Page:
I can finally say this for sure: I do have an autoimmune disease. After years and years doctors telling me and treating me like I'm just stressed, that my illness is somatic/psychological, that I'm exaggerating, that it's "just" IBS or chronic fatigue syndrome, I have started to think that no one would ever believe me. I knew deep down something else was going on, but even after I got diagnosed with osteoporosis (a condition that is NOT caused by IBS and is highly unusual at my age), I was still dismissed regularly. It was very confusing to me, especially these past few years where I've developed classic symptoms of Sjogren's syndrome - dry eyes/nose/mouth, severe joint pain usually without inflammation, and severe fatigue - a disease that I had never heard about before its symptoms set in, but now it appears to become part of my life.

I couldn't say for sure until a couple weeks ago when I finally got positive test results back, and it's still not completely certain, but it seems that I likely do have Sjogren's syndrome, or if not that then another kind of autoimmune connective tissue disease (CTD), those include Lupus, Rheumatoid Arthritis, Scleroderma, and Mixed Connective Tissue Disease (when you have some combo of these). In my mind, there's no longer any doubt that I do have Sjogren's - whether I also have something else, and whether the Sjogren's is primary or secondary, only time will tell. There was a brief concern that I may have a more serious autoimmune disease, IgG4 related disease, since my IgG4 levels are elevated, but for now my doctor's believe this is being caused by the Sjogren's/CTD, which is something that happens occasionally. 

In any case, between discovery of my having elevated IgG4 levels, and finally getting the test results back from the "Sjo" test we went down to Seattle for a couple of months ago, there's no longer any question - I definitely have autoimmune disease activity going on in my body. The "Sjo" test looks for a new set of antibodies for Sjogren's syndrome which show up earlier in the disease, so the test is more sensitive than the standard tests available in Canada. I tested positive, but until these new antibodies are included the official diagnostic criteria, my diagnosis will not be official - ugh, annoying.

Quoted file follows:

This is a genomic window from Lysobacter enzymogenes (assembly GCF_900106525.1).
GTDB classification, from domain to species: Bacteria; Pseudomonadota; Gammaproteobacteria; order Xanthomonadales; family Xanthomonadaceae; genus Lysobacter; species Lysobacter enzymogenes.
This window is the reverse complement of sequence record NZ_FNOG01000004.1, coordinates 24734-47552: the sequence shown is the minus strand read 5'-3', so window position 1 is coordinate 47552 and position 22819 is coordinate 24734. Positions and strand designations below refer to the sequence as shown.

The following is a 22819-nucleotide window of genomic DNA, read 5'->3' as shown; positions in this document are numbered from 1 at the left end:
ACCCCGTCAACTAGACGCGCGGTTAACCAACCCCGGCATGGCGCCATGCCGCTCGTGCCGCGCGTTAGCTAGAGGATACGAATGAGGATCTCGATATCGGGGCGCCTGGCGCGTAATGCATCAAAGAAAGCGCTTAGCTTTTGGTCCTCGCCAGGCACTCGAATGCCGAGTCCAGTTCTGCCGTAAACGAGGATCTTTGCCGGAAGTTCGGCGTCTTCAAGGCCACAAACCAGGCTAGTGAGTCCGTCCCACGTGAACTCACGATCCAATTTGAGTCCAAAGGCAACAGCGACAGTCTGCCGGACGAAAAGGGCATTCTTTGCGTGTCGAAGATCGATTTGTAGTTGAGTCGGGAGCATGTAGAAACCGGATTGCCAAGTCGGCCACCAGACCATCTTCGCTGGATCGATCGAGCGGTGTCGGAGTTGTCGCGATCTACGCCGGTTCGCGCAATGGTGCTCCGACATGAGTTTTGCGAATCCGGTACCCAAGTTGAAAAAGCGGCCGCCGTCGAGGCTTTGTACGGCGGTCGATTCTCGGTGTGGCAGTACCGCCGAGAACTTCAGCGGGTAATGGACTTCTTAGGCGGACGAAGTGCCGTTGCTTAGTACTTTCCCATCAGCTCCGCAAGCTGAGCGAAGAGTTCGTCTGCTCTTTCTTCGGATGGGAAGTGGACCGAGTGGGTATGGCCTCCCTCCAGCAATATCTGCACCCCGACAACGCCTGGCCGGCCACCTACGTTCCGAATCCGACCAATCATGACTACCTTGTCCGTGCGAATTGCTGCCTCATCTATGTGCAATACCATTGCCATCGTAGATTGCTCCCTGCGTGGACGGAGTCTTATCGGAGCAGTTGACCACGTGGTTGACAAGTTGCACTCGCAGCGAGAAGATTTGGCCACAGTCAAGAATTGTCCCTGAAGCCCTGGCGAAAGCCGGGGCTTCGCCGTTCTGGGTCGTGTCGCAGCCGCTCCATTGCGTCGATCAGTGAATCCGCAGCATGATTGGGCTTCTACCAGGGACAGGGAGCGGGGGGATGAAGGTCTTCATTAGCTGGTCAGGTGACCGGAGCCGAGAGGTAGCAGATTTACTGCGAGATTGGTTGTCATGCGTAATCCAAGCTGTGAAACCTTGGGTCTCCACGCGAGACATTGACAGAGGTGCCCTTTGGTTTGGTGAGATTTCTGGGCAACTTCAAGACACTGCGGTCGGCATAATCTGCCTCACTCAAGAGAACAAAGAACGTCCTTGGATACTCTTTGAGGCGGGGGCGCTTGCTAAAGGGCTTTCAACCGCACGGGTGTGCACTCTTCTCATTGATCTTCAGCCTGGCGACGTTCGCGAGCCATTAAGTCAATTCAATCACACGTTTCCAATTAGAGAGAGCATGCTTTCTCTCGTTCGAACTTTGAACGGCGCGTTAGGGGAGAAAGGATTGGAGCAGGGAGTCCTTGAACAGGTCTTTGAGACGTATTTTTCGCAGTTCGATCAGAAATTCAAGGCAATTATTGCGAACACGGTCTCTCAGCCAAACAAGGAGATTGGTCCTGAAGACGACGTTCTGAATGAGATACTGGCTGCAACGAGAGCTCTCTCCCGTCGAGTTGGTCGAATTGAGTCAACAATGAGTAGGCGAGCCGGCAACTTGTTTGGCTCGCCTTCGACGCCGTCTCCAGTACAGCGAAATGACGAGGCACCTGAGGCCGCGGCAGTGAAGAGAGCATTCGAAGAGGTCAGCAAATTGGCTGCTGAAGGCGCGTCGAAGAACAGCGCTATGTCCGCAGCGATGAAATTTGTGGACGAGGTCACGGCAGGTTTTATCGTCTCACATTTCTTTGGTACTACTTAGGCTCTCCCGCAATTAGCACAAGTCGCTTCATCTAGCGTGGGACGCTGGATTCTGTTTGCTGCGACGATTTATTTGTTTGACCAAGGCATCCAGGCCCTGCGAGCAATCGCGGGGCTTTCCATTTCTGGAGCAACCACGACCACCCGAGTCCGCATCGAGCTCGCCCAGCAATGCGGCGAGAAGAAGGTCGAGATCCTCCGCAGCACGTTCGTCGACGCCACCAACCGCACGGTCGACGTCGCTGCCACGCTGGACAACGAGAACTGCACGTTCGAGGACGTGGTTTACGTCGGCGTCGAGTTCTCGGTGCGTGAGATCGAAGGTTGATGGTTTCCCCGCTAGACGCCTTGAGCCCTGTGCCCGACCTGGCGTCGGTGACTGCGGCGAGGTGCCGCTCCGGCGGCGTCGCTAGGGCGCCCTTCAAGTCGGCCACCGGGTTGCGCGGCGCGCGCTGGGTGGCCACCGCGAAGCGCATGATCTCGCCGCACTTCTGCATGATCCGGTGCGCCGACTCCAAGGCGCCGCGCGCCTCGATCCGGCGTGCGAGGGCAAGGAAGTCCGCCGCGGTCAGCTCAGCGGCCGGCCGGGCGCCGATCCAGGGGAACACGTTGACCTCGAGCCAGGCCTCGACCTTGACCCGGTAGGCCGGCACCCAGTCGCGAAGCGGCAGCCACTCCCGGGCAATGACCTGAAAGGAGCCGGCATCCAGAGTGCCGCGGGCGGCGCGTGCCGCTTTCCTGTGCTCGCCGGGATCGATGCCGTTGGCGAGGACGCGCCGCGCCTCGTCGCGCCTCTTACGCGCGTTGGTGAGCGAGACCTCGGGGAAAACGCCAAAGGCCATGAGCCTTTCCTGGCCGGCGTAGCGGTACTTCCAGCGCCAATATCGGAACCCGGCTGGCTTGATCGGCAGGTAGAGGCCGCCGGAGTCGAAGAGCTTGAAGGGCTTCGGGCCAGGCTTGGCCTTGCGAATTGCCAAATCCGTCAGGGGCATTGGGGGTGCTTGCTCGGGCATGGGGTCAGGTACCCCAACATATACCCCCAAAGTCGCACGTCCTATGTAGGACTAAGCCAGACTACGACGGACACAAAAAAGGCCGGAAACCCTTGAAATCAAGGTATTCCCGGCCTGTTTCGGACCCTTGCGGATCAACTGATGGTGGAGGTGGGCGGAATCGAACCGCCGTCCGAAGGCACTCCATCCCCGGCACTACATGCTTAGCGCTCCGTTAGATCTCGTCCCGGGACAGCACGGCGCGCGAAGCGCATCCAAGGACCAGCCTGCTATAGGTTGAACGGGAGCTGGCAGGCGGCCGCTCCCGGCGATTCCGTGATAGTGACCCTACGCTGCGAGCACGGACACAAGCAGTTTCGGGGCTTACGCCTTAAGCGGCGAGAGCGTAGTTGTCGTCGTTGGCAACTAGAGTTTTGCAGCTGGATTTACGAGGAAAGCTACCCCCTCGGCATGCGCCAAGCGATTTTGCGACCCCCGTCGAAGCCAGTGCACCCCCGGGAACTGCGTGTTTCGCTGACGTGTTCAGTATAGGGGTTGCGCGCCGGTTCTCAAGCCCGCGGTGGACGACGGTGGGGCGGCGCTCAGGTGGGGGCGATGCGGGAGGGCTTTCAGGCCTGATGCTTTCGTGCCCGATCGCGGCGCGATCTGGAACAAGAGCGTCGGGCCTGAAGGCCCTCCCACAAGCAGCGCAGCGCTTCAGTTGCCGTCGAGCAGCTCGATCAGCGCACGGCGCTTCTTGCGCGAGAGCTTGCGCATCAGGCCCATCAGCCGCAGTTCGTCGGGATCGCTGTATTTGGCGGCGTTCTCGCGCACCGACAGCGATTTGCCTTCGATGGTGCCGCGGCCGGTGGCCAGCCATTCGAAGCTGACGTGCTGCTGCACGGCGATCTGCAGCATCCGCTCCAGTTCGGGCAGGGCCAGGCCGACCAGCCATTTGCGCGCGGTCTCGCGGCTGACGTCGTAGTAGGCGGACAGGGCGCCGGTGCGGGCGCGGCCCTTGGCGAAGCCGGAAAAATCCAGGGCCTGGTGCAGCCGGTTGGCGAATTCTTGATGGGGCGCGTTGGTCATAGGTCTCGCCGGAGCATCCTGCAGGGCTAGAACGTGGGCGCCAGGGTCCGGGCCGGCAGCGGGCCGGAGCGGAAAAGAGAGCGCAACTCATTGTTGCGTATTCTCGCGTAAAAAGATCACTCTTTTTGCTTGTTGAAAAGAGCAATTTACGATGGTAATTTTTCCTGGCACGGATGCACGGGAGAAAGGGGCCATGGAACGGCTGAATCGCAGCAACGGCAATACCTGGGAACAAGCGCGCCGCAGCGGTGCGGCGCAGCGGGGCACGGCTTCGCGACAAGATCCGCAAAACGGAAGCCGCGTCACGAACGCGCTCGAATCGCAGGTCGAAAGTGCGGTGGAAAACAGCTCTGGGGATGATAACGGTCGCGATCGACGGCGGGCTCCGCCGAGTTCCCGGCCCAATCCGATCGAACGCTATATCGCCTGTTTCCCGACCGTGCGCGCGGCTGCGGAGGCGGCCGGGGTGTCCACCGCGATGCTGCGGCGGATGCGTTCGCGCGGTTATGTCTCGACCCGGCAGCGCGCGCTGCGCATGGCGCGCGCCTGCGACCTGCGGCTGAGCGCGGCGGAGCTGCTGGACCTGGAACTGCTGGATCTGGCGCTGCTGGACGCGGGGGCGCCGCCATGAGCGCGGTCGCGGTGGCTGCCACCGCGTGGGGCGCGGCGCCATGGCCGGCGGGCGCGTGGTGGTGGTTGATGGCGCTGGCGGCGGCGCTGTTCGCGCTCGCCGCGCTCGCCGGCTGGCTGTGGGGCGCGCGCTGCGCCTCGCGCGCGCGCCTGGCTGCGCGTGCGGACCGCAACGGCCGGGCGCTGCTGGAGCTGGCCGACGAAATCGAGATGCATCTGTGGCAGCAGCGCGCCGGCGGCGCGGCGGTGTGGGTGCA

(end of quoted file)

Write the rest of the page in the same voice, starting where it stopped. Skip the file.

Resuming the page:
It's frustrating, but there is enough evidence now that my doctors agree I do have an autoimmune disease, so an official diagnosis despite being something I wish for, would not actually provide any change in my treatment plan. I can live with that for now.

As a sidenote: we are unsure whether the EPI or this Sjogren's/CTD is the root cause of my osteoporosis, but much like the EPI there is no concrete way to determine this.

Number three: POTS?

One of the reasons I had to start using a mobility aid is because I've been experiencing severe and debilitating fatigue and dizziness for quite some time now. Initially this was chalked up to being because of chronic fatigue syndrome, which for the record I've never been officially diagnosed with and I don't even meet the diagnostic criteria for. I have problems with my electrolyte levels for several years now, and I've been having some strange test results when it comes to my kidneys, so nothing is sure at this point. But one possibility that has come up is that I may have a condition called postural orthostatic tachycardia syndrome aka. "POTS". Orthostatic intolerance simply means that my body can't maintain adequate blood pressure when I'm standing. This causes me to get very dizzy in fatigued when I have to stay upright, walking or standing for very long. Standing is actually the worst, because at least when I'm moving movement helps to keep the blood pumping. When I'm standing still, this is when I get the most dizzy, and before I started on the pancreatic enzymes, and had the malnutrition on top of the orthostatic intolerance, I have started to get tachycardia and also chest pain during the worst episodes when I stood up for too long (that hasn't happened again since starting on enzymes though, so yay!)